Capone: The whole movie basically builds to that, and if ever there was a crowd who was ready to support the artist they were going to see that night it was that crowd at the Beacon. They had to have known a lot of what lead up to that moment, and they were just with her the whole time. It was a wonderful, loving experience to watch.
BK: I know. But also so beautiful, such resilience from her, such power from her and really thinking, where do you get this incredible power?
Capone: The main reason the church scene affected me so much is because I wasn’t expecting it. And you shoot it very differently. It’s an almost entirely an unbroken take of her suddenly exploding with energy.
BK: Well, she never stopped.
Capone: You have to hold your breath while it’s happening.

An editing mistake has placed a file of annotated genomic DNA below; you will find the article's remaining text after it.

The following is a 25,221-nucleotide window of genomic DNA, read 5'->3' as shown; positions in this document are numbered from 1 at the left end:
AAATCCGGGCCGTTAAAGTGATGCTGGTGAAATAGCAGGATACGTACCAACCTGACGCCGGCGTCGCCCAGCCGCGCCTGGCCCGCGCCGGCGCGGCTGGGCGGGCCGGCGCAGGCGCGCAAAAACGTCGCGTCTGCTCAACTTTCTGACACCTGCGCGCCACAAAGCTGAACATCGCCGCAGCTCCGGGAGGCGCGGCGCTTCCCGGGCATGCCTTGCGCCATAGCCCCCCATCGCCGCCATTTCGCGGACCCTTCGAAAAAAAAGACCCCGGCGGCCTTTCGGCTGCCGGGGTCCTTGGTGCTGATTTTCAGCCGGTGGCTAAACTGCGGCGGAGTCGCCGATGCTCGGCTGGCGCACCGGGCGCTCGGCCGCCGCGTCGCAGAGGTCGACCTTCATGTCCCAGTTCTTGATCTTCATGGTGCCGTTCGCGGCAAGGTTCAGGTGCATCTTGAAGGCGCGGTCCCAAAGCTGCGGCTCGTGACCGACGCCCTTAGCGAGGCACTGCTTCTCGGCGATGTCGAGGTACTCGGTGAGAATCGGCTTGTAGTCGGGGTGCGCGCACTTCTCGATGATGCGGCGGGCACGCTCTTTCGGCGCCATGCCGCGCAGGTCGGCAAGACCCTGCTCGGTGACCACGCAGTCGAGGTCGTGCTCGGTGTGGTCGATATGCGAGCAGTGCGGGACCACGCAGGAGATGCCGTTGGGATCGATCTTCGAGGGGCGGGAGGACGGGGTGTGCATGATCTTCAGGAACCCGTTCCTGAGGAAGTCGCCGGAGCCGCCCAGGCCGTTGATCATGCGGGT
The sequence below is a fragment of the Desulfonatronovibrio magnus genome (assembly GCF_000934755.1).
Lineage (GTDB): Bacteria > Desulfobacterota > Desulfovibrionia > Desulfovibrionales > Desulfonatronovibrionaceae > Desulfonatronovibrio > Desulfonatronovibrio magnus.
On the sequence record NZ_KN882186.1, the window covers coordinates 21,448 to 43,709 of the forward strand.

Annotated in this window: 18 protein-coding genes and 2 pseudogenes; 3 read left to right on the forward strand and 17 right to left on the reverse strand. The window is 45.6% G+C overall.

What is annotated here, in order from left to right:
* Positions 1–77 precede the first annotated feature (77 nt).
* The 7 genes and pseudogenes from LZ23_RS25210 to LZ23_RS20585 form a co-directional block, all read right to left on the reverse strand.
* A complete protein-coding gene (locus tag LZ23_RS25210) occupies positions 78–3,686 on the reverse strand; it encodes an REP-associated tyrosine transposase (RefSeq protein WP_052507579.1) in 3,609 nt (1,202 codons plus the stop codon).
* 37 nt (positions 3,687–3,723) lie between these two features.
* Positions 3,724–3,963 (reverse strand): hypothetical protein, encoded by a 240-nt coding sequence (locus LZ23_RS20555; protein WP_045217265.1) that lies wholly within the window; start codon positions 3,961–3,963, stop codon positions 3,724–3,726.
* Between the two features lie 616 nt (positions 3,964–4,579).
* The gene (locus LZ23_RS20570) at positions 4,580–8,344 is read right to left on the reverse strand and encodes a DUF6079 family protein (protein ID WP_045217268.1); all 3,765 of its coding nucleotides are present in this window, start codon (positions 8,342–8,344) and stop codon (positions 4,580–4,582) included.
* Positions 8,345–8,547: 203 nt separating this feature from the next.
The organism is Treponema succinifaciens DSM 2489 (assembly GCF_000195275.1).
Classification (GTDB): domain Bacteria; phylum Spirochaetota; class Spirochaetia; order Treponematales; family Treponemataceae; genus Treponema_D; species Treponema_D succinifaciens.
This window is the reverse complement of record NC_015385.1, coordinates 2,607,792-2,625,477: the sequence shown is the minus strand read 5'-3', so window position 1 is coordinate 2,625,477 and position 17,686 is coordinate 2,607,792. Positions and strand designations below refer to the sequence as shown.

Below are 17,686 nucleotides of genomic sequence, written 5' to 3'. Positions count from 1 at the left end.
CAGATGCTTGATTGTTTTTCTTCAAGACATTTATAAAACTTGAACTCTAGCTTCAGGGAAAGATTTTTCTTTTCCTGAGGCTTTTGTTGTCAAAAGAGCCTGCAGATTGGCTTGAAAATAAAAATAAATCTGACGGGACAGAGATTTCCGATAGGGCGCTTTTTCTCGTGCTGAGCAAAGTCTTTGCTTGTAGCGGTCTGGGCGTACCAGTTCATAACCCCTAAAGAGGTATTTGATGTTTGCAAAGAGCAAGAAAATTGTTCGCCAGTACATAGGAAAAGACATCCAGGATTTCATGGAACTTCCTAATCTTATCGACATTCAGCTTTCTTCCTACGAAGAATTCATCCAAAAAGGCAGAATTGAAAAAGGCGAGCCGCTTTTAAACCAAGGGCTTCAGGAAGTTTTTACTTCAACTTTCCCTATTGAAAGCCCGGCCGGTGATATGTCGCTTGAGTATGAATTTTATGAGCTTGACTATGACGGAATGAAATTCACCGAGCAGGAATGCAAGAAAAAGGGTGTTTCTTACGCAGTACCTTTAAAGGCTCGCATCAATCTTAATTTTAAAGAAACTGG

BK: It’s true. It’s so true.
Capone: Is there anything different about your approach to making a film about an individual versus your more issue-oriented work?
BK: Well, the issue-oriented work always has characters. For me, you can’t tell a story without the people, and even if it’s, you know, Harlan County or Mike Tyson or Woody Allen in WILD MAN BLUES. Any of those films, they all have a character, and they all have people that, not to be cliche or anything, that really stand up and go for it or not.
Capone: The difference would be a lot of times when we walk into a film about Mike Tyson or Woody Allen or the Dixie Chicks or Sharon Jones, we have some knowledge of those people going into it, whereas with some of the other films, we have no idea who we’re going to meet.
BK: That’s exciting. And you’re right. And it’s exciting for me as a filmmaker to see who’s going to emerge, and also things that happen. People say, “I don’t want to be in the film. Don’t use anything of me.” And so you go, “Okay, I won’t.” And then the film shows to them, and they say, “Why wasn’t there more of me?” And you say, “Because you asked me not to use more of you.”